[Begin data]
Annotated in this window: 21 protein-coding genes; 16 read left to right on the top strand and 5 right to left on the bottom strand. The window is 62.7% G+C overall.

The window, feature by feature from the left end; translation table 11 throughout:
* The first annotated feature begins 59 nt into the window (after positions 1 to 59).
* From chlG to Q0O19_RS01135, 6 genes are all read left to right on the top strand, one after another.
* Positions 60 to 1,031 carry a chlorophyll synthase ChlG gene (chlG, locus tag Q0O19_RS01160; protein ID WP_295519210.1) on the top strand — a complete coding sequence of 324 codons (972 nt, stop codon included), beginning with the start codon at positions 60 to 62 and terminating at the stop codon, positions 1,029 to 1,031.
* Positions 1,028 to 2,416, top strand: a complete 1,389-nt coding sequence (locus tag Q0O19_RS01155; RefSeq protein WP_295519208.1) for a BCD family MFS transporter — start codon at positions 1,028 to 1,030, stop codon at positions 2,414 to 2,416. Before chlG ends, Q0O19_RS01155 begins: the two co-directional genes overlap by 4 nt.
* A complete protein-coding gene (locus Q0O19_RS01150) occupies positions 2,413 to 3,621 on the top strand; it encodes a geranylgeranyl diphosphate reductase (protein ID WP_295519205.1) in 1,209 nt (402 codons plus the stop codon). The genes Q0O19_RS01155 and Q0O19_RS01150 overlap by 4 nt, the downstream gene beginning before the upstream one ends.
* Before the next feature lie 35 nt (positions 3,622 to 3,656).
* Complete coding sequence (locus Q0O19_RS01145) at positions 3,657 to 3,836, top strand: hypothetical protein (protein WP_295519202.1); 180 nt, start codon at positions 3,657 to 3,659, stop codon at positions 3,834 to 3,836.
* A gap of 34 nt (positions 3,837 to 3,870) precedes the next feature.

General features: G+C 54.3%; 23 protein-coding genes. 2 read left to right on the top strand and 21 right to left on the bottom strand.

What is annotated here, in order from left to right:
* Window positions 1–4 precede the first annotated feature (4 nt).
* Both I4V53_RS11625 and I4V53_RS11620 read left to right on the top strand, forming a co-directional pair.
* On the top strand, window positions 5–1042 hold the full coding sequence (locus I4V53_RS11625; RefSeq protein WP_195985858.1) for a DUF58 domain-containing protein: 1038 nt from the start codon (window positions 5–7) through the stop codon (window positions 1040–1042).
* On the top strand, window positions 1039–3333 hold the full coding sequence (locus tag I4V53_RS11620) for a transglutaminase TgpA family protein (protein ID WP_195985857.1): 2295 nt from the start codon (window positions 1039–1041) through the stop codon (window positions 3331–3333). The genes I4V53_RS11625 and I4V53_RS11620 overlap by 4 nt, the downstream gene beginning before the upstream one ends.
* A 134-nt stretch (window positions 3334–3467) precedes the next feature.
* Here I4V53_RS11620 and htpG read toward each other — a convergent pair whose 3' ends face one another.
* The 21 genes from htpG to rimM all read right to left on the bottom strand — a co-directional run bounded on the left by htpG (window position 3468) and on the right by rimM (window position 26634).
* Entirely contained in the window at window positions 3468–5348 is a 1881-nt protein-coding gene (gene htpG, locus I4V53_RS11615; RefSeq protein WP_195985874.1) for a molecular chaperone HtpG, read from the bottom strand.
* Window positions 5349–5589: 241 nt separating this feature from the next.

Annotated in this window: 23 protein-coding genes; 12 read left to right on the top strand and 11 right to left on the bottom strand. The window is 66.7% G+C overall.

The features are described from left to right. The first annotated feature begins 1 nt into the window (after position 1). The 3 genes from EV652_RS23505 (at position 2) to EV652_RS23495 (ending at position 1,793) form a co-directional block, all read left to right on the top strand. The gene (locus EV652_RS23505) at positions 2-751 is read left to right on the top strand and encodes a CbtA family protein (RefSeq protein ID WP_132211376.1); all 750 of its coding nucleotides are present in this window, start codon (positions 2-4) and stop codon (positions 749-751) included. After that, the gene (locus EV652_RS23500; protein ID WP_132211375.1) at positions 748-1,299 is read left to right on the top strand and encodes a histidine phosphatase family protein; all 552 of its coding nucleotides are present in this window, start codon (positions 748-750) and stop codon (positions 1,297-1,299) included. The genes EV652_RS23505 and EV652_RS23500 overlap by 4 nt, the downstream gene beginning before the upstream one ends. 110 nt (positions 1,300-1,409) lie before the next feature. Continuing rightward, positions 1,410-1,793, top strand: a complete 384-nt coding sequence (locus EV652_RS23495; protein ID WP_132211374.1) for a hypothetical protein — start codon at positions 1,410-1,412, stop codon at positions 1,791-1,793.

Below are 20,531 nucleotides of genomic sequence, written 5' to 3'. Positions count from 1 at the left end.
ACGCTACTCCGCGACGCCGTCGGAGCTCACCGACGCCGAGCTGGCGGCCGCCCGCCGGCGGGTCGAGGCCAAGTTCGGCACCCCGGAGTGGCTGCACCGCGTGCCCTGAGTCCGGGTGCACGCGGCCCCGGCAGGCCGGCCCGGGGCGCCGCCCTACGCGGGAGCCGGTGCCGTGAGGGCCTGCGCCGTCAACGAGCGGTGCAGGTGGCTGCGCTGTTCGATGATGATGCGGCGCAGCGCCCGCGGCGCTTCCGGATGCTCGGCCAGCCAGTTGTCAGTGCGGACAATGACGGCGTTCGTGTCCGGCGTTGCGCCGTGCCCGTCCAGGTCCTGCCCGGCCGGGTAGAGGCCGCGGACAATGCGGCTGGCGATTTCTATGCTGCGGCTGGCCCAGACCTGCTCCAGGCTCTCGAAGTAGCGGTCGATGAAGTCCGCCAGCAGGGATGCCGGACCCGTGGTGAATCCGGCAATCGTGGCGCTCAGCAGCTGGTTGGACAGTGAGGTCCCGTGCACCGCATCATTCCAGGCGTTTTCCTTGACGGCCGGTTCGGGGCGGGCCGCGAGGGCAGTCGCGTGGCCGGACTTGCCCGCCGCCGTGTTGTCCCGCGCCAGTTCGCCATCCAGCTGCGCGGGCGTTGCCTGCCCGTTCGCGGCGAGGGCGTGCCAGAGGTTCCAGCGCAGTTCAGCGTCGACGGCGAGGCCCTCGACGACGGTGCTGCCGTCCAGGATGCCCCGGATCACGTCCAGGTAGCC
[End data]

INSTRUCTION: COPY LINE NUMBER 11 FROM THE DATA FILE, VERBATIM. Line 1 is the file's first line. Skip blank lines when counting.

General features: G+C 54.3%; 23 protein-coding genes. 2 read left to right on the top strand and 21 right to left on the bottom strand.